Defense health officials are testing a tool to give service members a mental health boost on demand. It's a mobile app called the Virtual Hope Box. Each user can customize it. Mark Reger is the deputy director and chief of research at the National Center for Telehealth and Technology, which is part of the Defense Centers of Excellence for Psychological Health and Traumatic Brain Injury. He explained the app's purpose when he joined Tom Temin and Emily Kopp on the Federal Drive.
The Data Aggregation Working Group, under the Information Sharing Environment, is creating a data aggregation reference architecture to give law enforcement and intelligence agencies a better approach to sharing information more securely and more quickly. The group ran two pilots and created a tool kit for others to use.
Chris Hornbecker, CEO of Xgility, will discuss how SharePoint can help your agency with collaboration.
June 3, 2014
The Food and Drug Administration has launched openFDA. It's a new data initiative making for easier access to large public health datasets. OpenFDA is in line with the President's open data executive order and the Health and Human Service Department's Health Data Initiative. Taha Kass-Hout is chief health informatics officer at the FDA. He explains the main focus of the project to Tom and Emily on the Federal Drive.
A computer hacker facing up to 20 years in prison is free after helping the federal government stop hundreds of cyberattacks. He taught agencies how to protect millions of dollars and cripple the hacker group Anonymous. Retired Air Force Maj. Gen. Dale Meyerrose was chief information officer for three Air Force commands and three joint combatant commands. He was also the first CIO of the Office of the Director of National Intelligence and is now president of the Meyerrose Group. He joined In Depth with Francis Rose to explain what kind of precedence this sets for future cybersecurity policies.
The Department of Homeland Security is focused on the growing cybersecurity threat. Damage from cyber-attacks is not limited to denial of services. It can involve significant financial losses, theft of intellectual property, impact our national security, and can destroy key parts of the critical infrastructure that citizens depend on for their day to day lives.
Maryland has declared itself the epicenter of cybersecurity. At least Sen. Barbara Mikulski (D-Md.) has. She helped establish the Maryland Cybersecurity Roundtable. That move was recommended by the Federal Facilities Advisory Board last year. Tom and Emily spoke with Len Moodispaw on the Federal Drive. He's CEO of KEYW Corporation and President of the newly-formed Maryland Cybersecurity Roundtable.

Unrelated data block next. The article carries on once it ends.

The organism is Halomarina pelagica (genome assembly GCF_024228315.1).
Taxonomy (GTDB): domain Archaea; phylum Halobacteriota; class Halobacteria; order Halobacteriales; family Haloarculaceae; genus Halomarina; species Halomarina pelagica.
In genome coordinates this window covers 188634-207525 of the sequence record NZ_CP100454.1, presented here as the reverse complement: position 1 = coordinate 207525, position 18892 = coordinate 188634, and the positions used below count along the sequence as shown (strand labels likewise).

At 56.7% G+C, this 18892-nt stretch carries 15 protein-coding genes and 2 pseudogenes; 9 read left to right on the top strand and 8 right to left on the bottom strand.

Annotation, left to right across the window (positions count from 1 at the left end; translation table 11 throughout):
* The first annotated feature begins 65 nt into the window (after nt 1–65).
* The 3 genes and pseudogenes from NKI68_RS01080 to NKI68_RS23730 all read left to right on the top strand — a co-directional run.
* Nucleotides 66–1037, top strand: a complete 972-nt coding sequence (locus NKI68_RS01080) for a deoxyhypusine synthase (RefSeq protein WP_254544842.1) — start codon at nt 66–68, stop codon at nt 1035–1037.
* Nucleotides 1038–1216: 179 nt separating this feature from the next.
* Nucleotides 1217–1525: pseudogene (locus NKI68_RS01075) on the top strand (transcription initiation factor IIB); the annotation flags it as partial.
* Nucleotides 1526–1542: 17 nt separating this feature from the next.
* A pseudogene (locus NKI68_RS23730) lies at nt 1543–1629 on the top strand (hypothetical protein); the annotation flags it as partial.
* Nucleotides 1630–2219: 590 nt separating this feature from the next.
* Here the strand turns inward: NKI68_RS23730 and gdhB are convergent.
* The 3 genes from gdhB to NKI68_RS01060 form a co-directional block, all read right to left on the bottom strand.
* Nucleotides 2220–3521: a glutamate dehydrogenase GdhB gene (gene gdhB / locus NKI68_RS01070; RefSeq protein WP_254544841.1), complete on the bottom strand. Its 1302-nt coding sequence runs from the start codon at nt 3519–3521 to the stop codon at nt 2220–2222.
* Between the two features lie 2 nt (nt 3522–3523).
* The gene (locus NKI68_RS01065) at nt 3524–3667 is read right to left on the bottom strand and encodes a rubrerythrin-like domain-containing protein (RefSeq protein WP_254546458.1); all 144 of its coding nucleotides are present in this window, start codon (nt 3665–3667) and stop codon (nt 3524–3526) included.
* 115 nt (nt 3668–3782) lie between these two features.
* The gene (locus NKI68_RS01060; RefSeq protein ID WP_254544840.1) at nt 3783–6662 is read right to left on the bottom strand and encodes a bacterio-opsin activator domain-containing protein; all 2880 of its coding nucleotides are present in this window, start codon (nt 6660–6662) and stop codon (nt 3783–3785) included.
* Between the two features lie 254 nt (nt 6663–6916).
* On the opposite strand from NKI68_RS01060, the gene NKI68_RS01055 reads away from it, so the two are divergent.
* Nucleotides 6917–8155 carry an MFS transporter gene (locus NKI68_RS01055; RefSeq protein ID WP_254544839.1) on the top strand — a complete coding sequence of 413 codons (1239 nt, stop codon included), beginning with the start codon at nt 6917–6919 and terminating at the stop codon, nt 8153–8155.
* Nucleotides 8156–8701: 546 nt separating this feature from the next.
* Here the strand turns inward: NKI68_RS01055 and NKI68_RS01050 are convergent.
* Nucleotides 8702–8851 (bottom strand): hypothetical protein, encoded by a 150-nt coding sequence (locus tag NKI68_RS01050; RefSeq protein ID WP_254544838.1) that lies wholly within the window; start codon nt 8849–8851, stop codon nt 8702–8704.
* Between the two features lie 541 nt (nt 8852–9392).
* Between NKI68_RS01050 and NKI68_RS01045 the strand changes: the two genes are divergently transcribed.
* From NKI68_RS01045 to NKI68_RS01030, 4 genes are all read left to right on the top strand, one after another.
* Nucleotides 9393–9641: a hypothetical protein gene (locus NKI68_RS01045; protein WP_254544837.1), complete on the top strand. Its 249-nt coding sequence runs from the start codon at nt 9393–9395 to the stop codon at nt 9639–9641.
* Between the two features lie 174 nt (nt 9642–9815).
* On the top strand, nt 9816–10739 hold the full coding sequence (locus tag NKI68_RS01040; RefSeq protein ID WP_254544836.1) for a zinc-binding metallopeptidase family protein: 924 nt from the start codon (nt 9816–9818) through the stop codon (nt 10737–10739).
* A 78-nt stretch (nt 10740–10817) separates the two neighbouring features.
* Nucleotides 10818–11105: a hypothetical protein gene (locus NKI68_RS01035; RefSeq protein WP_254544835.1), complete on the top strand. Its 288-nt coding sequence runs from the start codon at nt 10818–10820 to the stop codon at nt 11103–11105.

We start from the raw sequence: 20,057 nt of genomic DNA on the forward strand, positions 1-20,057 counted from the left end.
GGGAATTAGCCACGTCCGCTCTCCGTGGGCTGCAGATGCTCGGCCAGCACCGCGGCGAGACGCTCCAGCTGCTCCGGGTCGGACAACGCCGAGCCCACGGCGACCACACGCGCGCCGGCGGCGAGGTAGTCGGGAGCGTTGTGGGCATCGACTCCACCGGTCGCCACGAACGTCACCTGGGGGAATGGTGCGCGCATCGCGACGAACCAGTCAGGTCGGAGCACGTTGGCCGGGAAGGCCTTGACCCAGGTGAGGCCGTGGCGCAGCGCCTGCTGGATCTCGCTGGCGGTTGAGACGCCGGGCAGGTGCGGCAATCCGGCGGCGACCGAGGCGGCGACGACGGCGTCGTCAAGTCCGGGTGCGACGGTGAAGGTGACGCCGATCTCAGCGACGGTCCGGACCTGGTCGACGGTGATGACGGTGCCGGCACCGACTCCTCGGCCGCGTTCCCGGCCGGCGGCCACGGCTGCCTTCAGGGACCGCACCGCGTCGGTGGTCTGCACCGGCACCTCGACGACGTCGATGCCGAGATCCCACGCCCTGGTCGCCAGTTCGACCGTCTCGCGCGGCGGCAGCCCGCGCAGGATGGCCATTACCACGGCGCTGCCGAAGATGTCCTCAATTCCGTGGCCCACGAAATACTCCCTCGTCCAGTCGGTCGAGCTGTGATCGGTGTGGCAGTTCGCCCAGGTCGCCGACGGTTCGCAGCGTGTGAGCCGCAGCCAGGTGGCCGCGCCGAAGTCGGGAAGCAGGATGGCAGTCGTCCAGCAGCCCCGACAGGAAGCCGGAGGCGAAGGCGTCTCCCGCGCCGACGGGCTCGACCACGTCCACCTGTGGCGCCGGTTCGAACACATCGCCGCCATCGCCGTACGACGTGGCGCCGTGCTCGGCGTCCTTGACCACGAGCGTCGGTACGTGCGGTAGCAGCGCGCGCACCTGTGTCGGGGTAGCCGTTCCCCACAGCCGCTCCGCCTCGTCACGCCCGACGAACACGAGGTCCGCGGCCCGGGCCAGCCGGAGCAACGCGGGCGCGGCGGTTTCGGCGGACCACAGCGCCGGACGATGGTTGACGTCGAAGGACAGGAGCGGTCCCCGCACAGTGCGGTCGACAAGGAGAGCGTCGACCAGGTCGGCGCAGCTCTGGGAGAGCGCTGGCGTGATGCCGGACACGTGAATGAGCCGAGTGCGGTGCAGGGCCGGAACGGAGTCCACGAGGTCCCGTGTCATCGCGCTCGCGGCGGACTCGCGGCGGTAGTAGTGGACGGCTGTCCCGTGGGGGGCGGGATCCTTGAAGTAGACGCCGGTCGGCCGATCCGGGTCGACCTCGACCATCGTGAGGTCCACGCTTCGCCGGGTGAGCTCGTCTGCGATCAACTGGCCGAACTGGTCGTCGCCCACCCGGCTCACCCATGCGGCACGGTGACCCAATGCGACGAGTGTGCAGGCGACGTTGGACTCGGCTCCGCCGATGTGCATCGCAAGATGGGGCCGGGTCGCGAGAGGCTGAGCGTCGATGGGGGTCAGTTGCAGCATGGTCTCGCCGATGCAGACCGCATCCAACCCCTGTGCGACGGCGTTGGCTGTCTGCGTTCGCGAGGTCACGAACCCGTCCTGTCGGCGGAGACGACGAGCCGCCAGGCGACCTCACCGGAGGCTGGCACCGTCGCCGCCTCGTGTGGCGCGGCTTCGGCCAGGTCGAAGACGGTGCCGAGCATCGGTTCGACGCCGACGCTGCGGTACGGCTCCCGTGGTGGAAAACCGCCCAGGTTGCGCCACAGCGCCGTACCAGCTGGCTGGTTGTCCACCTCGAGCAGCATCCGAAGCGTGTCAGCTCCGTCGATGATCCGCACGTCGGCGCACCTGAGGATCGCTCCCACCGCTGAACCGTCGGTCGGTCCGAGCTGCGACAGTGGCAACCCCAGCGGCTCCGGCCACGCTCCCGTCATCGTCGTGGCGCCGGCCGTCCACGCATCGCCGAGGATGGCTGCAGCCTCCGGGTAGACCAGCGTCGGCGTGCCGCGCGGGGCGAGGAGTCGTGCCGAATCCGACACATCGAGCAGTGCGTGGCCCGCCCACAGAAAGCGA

You may think you've heard enough advice on cloud computing. But there's always something new to learn. That's the idea behind the just-published Cloud Buyer's Guide for Government. It was produced by the Tech America Foundation. Tom and Emily spoke with Mike Hettinger of TechAmerica on the Federal Drive about this update in cloud computing.
The White House is looking for new ways to stay ahead of the technology curve. One consideration is to upgrade its smart phones from blackberries to Androids or other smartphones. But making the switch is not that easy. There are things to consider such as security issues, effectiveness, and cost. For perspective, Tom and Emily spoke with Shawn McCarthy research director at IDC Government on the Federal Drive. He explains why the White House is not switching from using the blackberry in the near future.
Inside the DoD Reporter's Notebook: DoD drills down on service contracting; a controversial decision on contractor pay
"Inside the DoD's Reporter's Notebook" is a bi-weekly feature focused on news about the Defense Department and defense community as gathered by Federal News Radio DoD Reporter Jared Serbu. Submit your ideas, suggestions and news tips to Jared via email.
The comply-to-connect initiative is about removing much of the people challenges by automating the software patching and updating the cyber processes in real time.